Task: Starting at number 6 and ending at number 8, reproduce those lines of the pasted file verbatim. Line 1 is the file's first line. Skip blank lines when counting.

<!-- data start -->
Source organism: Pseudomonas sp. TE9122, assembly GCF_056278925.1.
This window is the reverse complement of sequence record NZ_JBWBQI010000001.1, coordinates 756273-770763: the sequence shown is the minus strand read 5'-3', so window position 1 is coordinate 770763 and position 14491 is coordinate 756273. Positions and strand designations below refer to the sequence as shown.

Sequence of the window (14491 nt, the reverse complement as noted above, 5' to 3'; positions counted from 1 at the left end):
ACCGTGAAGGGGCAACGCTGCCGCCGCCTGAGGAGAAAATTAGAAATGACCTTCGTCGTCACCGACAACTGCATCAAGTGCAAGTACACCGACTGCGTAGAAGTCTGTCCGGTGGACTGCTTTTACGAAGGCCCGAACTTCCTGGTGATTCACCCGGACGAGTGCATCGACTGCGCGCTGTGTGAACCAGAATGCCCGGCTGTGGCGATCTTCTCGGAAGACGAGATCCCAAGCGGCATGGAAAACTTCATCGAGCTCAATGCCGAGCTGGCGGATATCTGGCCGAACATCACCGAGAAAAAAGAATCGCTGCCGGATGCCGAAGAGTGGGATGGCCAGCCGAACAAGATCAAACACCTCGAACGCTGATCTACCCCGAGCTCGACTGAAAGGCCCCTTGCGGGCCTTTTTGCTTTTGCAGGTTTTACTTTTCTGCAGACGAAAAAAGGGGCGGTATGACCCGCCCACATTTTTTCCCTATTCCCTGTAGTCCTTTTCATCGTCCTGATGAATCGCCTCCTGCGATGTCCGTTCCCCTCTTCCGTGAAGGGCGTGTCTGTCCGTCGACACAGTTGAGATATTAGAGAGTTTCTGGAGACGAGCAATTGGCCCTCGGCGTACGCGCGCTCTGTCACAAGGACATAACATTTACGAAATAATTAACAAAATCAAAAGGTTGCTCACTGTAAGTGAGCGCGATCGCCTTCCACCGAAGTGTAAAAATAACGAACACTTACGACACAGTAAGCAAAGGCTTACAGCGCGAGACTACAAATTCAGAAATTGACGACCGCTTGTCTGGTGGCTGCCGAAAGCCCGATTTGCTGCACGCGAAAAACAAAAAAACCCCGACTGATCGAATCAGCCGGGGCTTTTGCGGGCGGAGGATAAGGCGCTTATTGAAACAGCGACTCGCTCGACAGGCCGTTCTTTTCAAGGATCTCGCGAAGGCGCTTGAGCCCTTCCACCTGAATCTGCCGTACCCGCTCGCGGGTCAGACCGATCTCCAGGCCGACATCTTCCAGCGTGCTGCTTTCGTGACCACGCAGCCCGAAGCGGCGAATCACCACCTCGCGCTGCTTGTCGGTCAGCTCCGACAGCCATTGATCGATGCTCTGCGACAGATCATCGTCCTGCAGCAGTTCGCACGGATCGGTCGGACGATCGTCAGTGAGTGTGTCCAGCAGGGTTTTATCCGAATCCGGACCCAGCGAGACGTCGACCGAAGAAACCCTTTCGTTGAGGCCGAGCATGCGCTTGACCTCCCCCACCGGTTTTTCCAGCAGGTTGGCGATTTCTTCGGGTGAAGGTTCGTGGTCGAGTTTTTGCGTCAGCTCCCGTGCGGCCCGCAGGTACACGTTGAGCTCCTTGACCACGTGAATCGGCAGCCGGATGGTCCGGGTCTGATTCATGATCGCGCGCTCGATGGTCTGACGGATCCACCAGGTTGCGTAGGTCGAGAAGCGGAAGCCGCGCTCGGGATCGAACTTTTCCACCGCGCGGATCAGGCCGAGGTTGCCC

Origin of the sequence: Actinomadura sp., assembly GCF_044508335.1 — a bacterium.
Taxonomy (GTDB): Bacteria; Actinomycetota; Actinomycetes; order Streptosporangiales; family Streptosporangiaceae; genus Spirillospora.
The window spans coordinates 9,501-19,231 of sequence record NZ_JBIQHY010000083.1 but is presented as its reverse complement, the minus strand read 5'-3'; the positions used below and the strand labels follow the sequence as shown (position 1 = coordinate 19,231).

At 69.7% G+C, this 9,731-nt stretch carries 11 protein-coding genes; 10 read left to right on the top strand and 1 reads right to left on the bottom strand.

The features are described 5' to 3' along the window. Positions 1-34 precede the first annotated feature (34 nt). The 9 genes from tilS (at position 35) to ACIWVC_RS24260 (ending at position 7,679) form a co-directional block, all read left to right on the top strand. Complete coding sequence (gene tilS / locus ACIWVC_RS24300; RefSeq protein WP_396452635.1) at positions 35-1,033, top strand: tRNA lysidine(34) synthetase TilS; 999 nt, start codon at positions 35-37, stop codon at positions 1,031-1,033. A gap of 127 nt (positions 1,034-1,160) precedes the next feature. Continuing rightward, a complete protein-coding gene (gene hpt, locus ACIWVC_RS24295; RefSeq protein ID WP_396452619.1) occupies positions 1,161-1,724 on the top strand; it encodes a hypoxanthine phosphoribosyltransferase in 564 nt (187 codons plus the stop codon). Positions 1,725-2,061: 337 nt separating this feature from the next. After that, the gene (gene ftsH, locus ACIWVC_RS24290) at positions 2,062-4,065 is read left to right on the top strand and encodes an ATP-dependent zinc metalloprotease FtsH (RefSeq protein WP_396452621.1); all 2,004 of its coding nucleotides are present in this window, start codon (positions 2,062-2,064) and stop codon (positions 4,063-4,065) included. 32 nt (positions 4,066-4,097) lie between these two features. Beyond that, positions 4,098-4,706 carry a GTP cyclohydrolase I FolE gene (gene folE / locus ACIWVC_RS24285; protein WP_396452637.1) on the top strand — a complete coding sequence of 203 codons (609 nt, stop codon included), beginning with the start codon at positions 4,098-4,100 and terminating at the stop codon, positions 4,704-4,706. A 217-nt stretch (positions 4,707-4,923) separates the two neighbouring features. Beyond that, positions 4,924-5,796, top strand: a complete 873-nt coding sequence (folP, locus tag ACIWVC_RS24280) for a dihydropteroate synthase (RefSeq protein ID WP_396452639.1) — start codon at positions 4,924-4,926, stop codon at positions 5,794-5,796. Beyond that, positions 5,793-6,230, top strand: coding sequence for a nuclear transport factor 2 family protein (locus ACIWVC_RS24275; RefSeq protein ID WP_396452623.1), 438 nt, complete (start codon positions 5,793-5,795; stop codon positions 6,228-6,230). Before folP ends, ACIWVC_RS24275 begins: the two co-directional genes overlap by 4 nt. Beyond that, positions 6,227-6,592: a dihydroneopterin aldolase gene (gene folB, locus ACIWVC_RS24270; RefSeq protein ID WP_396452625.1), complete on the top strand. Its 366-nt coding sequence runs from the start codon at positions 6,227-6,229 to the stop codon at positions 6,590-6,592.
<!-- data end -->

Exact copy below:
Taxonomy (GTDB): Bacteria; Actinomycetota; Actinomycetes; order Streptosporangiales; family Streptosporangiaceae; genus Spirillospora.
The window spans coordinates 9,501-19,231 of sequence record NZ_JBIQHY010000083.1 but is presented as its reverse complement, the minus strand read 5'-3'; the positions used below and the strand labels follow the sequence as shown (position 1 = coordinate 19,231).

At 69.7% G+C, this 9,731-nt stretch carries 11 protein-coding genes; 10 read left to right on the top strand and 1 reads right to left on the bottom strand.